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1.4 A Short History of SCTP Development

Table 1–1 Feature Comparison Between SCTP, TCP, and UDP

Protocol Feature

SCTP

TCP

UDP

State required at each endpoint

yes

yes

noa

Reliable data transfer

yes

yes

no

Congestion control and avoidance

yes

yes

no

Message boundary conservation

yes

nob

yes

Path MTU discovery and message

fragmentation

yes

yesb

no

Message bundling

yes

yesb

no

Multi-homed hosts support

yes

no

no

Multi-stream support

yes

no

no

Unordered data delivery

yes

no

yes

Security cookie against SYN flood attack

yes

no

no

Built-in heartbeat (reachability check)

yes

noc

no


1.4.1 Early Works Before the IETF and MDTP

The work that has become SCTP began quite a number of years ago with the realization that TCP had several key weaknesses in dealing with telephone call control. The first realization came in 1991 when a network broke while testing and many minutes transpired before the TCP socket gave an error indication. This was quite unacceptable and began the quest (at least by the authors) to build something better.

Three consecutive works were started by this incident, each experimenting with methods of putting together reliable communications that used UDP. Each one attempted to escape some of the deficiencies of TCP. One of these early implementations used a continual three-way handshake, while another used a modification of this. Each improved on the other until the last, Multi-network Datagram Transmission Protocol (MDTP), began in 1997. After getting most of the general concepts together and having a working implementation, the authors decided to submit it to the IETF for consideration in 1998.

The submission of MDTP coincided with another telephony-signaling-over-IP initiative also being started in the IETF. That initiative resulted in the forming of the SIGTRAN working group in the Transport Area. At that time, the goal of SIGTRAN was to move existing telephone signaling protocols, including ISUP, DSSI, etcetera, onto a pure IP-based network.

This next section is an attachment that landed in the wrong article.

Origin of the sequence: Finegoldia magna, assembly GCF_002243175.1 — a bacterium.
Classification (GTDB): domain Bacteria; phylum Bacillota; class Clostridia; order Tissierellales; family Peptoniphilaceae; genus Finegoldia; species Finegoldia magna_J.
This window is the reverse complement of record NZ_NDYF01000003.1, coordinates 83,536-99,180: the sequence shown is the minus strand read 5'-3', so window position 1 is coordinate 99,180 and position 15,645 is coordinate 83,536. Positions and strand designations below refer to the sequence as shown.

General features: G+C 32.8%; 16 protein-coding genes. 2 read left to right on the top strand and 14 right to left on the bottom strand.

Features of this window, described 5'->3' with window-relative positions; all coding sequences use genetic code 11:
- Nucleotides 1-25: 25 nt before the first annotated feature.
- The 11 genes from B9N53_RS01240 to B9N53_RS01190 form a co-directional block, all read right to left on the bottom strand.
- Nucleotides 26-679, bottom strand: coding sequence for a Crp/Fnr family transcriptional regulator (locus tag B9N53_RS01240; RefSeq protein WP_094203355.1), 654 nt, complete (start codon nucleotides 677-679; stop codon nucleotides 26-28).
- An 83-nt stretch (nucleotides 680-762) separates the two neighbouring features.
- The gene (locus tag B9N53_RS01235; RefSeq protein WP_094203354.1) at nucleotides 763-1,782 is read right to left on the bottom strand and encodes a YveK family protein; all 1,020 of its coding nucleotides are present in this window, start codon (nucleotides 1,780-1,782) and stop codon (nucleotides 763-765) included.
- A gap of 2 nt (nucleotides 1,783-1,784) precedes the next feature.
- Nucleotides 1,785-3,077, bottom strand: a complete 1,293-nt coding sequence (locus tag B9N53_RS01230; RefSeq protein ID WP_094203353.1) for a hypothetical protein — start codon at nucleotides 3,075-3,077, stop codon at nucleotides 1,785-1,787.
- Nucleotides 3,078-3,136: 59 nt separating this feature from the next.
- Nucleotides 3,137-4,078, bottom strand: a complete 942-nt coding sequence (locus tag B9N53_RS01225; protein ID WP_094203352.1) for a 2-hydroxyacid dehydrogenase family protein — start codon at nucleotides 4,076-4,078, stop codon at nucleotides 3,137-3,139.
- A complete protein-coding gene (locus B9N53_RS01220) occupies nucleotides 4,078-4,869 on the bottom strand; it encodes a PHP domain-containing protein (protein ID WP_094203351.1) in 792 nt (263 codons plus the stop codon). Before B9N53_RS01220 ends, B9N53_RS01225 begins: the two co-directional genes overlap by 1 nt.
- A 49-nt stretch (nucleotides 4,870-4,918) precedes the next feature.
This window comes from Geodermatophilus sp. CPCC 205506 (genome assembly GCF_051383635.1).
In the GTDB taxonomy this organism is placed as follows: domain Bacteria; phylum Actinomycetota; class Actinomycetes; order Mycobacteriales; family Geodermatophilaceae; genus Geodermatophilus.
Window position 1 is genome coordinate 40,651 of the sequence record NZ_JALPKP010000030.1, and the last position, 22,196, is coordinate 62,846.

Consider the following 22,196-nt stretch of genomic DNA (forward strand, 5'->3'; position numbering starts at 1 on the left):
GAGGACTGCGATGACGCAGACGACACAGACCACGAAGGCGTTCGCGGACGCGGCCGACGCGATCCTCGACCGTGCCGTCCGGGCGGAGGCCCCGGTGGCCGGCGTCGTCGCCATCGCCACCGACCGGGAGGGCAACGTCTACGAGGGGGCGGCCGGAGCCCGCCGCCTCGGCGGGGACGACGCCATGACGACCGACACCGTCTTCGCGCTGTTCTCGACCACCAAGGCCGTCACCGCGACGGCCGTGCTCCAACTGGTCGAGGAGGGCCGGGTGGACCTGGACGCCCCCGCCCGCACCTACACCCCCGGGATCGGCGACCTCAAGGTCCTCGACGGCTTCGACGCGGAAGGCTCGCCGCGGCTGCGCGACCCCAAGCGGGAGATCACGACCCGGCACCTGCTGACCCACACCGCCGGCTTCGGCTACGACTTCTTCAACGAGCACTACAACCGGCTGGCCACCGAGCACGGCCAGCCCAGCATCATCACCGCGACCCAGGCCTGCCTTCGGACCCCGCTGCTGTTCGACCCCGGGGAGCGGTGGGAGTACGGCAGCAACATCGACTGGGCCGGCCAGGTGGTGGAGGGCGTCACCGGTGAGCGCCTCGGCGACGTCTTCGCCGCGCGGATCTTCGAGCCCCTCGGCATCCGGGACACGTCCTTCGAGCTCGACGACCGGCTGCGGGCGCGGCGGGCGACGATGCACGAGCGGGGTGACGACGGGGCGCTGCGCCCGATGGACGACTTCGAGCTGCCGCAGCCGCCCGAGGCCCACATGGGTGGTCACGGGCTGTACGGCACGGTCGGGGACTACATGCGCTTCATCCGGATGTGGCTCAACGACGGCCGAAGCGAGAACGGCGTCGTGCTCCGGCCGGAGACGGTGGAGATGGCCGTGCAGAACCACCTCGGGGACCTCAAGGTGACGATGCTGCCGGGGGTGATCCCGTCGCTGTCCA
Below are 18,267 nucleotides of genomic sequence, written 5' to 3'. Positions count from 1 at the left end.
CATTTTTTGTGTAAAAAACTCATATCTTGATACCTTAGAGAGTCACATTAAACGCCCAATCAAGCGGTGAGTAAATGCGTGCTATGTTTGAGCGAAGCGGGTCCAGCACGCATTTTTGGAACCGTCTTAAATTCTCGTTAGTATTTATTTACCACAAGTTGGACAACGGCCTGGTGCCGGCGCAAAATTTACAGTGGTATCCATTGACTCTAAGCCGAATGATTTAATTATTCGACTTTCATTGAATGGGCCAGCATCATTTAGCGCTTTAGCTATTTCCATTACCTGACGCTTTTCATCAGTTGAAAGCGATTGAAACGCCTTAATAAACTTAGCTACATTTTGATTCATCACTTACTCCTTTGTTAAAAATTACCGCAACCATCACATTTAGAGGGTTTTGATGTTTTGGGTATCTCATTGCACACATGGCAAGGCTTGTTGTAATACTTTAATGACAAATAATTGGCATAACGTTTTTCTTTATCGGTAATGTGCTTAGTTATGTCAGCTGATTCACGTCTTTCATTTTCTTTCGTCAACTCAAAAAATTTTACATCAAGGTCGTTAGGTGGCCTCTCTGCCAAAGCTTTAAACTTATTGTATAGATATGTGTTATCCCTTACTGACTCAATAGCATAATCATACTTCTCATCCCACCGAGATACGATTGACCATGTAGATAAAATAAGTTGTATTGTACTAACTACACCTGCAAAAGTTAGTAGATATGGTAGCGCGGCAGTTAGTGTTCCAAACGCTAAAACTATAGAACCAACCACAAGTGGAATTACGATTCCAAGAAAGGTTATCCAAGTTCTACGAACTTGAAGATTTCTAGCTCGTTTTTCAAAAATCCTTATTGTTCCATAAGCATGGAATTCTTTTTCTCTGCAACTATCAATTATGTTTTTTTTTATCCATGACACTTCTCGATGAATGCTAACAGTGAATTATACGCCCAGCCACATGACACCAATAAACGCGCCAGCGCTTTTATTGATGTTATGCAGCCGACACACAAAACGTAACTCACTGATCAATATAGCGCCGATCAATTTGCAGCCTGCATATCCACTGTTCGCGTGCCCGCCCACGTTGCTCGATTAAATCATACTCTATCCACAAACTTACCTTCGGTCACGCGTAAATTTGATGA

The requirements for telephony signaling transport and the modular architecture developed by SIGTRAN found a good fit with MDTP's design concept. This began a host of modifications of the protocol in SIGTRAN, improving and refining the original design.

1.4.2 IETF Refinements

This name change evoked much discussion on the SIGTRAN mailing list as well as within the design team. The name change in many ways was more significant than many thought. It not only symbolized the substantial design improvement that the working group had performed; it signified an expansion of scope and functionality of the protocol. This expansion was what eventually led to SCTP being moved from a protocol running over UDP to one that directly runs over IP.

The following list describes some of the major changes that were invoked by the working group and the Internet Engineering Steering Group (IESG):

  • Multi-stream concept—The working group made the decision to separate the data reliability function from the message ordering function. This in effect enabled multiple ordered subflows within a single reliable connection and provided a solution to the "head-of-line blocking" problem that the original MDTP design was not able to solve.

  • Congestion control enhancements—The original MDTP design addressed congestion control incorrectly. The working group corrected this by completely redesigning most parts of the MDTP congestion control function, using both the TCP experiences learned from the past and new research results on TCP congestion control in the IETF and IRTF communities.

  • Four-way secure association initiation sequence—The original design used a modified three-way handshake initiation sequence similar to that of TCP. This was improved by the working group via the addition of the fourth "leg" to the handshake sequence and the introduction of an encrypted state cookie to fend off potential security attacks.

  • Selective acknowledgment (SACK) improvements—The SACK function was improved and enhanced from its original design so it more closely paralleled the TCP SACK extension.

  • Message bundling improvements—The original MDTP message bundling was replaced with a very efficient and flexible chunk-based message bundling mechanism by the working group.

  • Path MTU discovery—This was added to SCTP by the working group as a mandatory function in order to make SCTP more adaptive to various network conditions.

  • The large message fragmentation function was redesigned.

  • Extensibility improved—The chunk-based design and the extension mechanism were introduced to allow the IETF to add new features to the protocol in the future.

  • An enhancement was made to allow user data to be piggybacked on the third and fourth legs of the initial opening handshake sequence.

After about two years of designing and reviewing and about twenty revisions on the draft document, SCTP finally became an IETF Proposed Standard in October 2000 and was published as RFC2960 (Stewart et al. 2000). Since then, the continued work on SCTP has been handed over from SIGTRAN to the Transport Area working group (TSVWG) in the IETF.

If you would like to plumb the history of SCTP and dig through the 4,000+ e-mails that were generated during SCTP's birth, you can consult the IETF Web pages to find the current pointer to the e-mail archives of both SIGTRAN and TSVWG at http://www.ietf.org.

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